Known for his intensely withdrawn characters and hypnotic voice, which he used to record several popular audio collections of French literature and poetry, Trintignant was a humble performer with a remarkable screen and stage presence. Yet he never chewed up the scenery or tried to stand out in the spotlight.

In one of his last interviews, he ironically reflected on his profession.

“I was extremely shy. And being famous didn’t interest me,” he told the French daily. Nice morning. “You know, it’s fun the first time, then not at all. Why are they rewarding us? We are already well paid. They better give Oscars to people who work in jobs that aren’t fun at all.

Trintignant was born on December 11, 1930 in Piolenc, in the south of France. Her father, who fought in the resistance during World War II, was a local industrialist and mayor. His uncle, Maurice, was the first French Formula 1 driver to win a championship, inspiring Trintignant to take up motor racing. (The actor did his own stunts in A man and a woman and was part of the France Star Racing team. He suffered a near-fatal accident during the Le Mans 24 Hour race in 1980.)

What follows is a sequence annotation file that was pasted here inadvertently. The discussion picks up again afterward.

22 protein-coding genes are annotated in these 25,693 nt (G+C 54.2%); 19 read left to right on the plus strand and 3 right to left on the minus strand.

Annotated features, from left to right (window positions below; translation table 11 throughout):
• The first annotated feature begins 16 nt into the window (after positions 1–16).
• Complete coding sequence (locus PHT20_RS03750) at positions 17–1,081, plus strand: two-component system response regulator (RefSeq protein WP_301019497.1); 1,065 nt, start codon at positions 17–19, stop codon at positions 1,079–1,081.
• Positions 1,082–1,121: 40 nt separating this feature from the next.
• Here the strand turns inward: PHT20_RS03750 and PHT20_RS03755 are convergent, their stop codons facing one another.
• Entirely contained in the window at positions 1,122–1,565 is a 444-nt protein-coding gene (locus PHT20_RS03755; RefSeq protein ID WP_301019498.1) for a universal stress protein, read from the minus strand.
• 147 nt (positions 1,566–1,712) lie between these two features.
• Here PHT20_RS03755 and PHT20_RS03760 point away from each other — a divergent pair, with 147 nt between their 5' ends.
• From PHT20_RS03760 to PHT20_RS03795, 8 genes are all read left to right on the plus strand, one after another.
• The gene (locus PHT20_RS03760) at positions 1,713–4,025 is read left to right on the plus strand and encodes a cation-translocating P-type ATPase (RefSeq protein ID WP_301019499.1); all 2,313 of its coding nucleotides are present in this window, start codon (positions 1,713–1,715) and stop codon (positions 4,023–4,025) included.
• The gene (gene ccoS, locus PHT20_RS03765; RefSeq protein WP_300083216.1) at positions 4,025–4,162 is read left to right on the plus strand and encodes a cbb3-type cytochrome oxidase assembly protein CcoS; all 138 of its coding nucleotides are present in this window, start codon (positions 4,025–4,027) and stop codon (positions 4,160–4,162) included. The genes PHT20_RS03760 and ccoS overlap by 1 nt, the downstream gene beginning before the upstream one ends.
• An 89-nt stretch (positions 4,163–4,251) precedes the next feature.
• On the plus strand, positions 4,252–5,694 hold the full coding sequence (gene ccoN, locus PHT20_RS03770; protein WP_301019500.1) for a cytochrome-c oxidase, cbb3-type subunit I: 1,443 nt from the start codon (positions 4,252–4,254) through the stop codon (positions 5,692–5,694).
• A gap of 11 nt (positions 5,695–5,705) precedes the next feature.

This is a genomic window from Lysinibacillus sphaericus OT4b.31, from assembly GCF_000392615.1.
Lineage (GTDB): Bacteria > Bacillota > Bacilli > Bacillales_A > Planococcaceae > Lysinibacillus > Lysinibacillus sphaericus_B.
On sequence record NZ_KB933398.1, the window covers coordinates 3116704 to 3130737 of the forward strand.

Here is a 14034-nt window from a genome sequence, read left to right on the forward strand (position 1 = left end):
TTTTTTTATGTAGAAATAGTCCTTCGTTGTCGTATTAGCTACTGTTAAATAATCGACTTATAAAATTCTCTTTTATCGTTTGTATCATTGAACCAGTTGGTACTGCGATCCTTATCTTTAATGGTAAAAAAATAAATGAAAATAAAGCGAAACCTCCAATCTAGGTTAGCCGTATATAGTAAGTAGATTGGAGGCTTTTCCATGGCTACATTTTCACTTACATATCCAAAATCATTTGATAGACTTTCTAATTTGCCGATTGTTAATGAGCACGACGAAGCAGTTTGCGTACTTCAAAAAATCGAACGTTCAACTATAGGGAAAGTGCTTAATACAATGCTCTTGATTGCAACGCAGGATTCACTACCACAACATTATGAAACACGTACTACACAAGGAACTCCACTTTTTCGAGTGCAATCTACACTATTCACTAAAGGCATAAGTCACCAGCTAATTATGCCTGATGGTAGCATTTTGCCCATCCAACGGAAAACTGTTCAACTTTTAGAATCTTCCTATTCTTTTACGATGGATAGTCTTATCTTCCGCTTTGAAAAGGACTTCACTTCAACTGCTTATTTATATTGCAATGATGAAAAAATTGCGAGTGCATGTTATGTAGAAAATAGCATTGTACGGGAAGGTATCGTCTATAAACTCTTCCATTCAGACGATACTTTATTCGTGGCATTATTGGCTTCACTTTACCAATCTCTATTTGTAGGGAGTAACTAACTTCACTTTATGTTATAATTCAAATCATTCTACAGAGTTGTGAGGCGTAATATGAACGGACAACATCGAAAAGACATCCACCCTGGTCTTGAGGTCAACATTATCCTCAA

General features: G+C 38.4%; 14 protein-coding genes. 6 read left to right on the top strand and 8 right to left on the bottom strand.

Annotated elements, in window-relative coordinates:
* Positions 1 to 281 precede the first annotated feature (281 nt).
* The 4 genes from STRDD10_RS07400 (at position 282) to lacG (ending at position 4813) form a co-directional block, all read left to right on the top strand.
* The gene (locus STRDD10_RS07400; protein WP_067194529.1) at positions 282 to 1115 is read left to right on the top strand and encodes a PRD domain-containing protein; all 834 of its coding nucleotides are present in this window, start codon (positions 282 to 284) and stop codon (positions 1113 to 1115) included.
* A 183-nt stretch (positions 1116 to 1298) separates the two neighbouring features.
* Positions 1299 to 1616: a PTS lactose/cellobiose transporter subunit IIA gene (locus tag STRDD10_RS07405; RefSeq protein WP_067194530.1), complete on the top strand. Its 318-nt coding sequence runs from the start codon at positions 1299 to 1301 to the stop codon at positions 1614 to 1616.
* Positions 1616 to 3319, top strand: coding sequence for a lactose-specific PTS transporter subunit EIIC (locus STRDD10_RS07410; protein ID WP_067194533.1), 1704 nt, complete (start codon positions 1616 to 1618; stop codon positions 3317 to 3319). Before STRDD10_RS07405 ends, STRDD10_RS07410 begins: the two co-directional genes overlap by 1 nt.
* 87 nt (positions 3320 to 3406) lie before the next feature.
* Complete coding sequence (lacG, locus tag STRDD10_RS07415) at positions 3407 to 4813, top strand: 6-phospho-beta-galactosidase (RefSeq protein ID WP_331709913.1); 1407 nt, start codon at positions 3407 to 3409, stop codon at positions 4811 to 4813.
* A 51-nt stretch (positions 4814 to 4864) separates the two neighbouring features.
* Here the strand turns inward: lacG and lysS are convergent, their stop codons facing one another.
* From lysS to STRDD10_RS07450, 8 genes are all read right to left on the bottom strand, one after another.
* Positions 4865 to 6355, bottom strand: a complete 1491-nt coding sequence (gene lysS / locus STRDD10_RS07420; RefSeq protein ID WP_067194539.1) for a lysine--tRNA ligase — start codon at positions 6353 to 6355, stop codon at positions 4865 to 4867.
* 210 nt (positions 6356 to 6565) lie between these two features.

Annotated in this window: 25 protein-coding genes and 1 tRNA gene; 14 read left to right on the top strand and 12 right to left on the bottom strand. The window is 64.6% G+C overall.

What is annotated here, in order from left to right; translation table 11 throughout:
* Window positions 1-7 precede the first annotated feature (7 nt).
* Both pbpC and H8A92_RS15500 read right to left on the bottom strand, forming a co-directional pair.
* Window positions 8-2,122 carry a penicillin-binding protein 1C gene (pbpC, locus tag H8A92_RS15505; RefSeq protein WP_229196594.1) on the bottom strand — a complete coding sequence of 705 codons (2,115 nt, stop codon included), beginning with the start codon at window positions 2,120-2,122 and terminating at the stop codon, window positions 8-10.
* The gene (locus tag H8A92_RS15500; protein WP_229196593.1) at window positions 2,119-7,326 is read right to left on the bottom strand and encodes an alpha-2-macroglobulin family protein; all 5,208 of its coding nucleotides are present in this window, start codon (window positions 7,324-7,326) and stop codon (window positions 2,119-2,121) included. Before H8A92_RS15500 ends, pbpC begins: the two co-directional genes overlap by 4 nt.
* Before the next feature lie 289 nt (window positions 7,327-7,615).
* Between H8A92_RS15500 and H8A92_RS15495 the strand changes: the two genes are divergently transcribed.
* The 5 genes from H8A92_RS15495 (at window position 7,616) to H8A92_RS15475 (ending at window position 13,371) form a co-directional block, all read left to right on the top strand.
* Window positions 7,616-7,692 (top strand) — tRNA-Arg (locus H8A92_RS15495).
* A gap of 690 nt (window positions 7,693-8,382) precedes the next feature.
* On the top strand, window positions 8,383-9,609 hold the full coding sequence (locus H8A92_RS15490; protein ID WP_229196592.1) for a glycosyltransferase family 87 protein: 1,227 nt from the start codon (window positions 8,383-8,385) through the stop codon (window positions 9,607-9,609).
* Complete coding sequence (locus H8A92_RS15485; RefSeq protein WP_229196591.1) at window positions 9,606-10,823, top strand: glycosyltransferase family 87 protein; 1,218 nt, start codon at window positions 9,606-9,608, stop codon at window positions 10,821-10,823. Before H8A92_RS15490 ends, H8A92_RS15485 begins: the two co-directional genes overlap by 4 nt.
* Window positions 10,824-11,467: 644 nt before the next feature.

After the family moved to Aix-en-Provence, Trintignant began acting in his late teens and early twenties, performing plays by Molière and Shakespeare. He then studied to become a director at the famous IDHEC film school in Paris. In order to pay the bills, he took on minor screen roles, landing his first big break in 1956 as one of three men involved with promiscuous Juliete (Bardot) in And God created the woman.

Trintignant then disappeared from the scene to complete his mandatory military service, which included a stint in the Algerian War that would affect him forever. But he returned as one of the protagonists in Vadim’s adaptation of Dangerous Liaisons (1959), alongside Gérard Philipe, Jeanne Moreau and Boris Vian.

He made dozens of films over the next decade, including A man and a woman; With Alain Robbe-Grillet The man who lies (1968), which earned him a Golden Bear in Berlin; Claude Chabrol’s erotic thriller The Hinds (1968); the foreign language Oscar winner Z, in which he plays an idealistic young lawyer; and that of Eric Rohmer My night at Maud’s (1969), considered one of the best French films of the 1960s.